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Polian to team: No time for BSU hangover

Joe Santoro
For the Nevada Appeal
Nevada's James Butler (20) runs against Boise State's Kamalei Correa (8) the second half of an NCAA college football game in Reno, Nev., on Saturday, Oct. 4, 2014. Boise State won 51-46. (AP Photo/Cathleen Allison)
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RENO — Brian Polian gave his Nevada Wolf Pack football team less than 24 hours to wipe away any emotional scars left by the heartbreaking 51-46 loss to the Boise State Broncos last Saturday night.

“We made it a point with the team on Sunday to put Boise behind us,” the Wolf Pack head coach said this week

Polian will find out tonight (7:35 p.m., CBS Sports Network), in another key Mountain West showdown with the Colorado State Rams at Mackay Stadium, just how well his team listened to him. The Rams, 4-1 overall and 0-1 in the Mountain West, have won three straight games and are coming off impressive non-conference victories the last two weeks over Boston College (24-21) and Tulsa (42-17).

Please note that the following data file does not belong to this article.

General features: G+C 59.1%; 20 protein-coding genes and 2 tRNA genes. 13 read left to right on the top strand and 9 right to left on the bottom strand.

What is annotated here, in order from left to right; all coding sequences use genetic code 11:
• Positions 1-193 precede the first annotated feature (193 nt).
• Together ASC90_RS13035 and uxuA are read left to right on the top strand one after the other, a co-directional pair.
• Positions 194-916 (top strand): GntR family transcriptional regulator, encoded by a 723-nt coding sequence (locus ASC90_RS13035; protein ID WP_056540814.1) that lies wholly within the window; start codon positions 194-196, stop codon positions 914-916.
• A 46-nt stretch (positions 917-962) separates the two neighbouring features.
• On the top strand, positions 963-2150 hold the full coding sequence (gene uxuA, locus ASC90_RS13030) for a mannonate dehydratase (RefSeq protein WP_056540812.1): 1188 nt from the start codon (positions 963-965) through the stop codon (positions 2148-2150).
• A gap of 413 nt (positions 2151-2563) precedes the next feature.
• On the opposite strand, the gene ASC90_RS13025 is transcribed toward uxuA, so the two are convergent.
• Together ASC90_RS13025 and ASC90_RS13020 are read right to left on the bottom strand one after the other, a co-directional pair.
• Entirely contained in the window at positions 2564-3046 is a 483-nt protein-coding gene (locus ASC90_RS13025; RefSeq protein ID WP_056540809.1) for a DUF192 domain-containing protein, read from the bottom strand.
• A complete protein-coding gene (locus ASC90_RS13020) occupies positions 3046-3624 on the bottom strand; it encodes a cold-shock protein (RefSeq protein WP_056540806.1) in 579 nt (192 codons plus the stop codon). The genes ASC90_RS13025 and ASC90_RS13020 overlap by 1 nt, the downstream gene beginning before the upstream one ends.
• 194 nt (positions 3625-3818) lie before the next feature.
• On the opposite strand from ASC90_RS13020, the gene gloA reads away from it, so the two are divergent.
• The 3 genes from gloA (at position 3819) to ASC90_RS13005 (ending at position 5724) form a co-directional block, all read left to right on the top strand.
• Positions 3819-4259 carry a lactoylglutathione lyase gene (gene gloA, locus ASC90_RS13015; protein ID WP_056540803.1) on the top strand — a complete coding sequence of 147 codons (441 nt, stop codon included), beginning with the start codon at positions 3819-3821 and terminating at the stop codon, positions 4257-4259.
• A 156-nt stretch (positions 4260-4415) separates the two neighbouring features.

“It’s easy for people to recognize that Boise State is a high quality opponent,” Polian said. “But Colorado State is also really, really good.”

Colorado State, a team who has beaten Nevada 10 out of 12 times since the rivalry began in 1974, will take the Wolf Pack’s full attention.

“If we suffer from a Boise hangover, we’ll have problems against Colorado State,” Polian said.

The Wolf Pack might have suffered from a Boise hangover a year ago. The Pack lost to Boise State last year 34-17 in Boise and then returned home the following week to lose to UNLV for the first time in nine years (27-22). The Wolf Pack, though, is 14-10 in the game following a loss to Boise since it first played the Broncos in 1971.

“It’s behind us,” said Polian of the loss to Boise State last week. “It was a tough pill to swallow because we didn’t play well but we have to move on.”

The Wolf Pack, 3-2 overall and 1-1 in the Mountain West, still has its sights set on winning the West Division and advancing to the conference title game despite the loss to the Broncos. Colorado State, which also lost to Boise, 37-24, earlier this year, is shooting for the Mountain Division title.

“We have to see how we respond to a tough loss,” Wolf Pack quarterback Cody Fajardo said.

Fajardo, who was intercepted four times by Boise State, had as much adversity to deal with this week as any of the Pack players. The four interceptions are the most by a Wolf Pack quarterback since Boise State picked off four Jeff Rowe passes in 2005.

“Don’t turn the ball over,” Fajardo said. “That’s the biggest thing we took out of the Boise game.”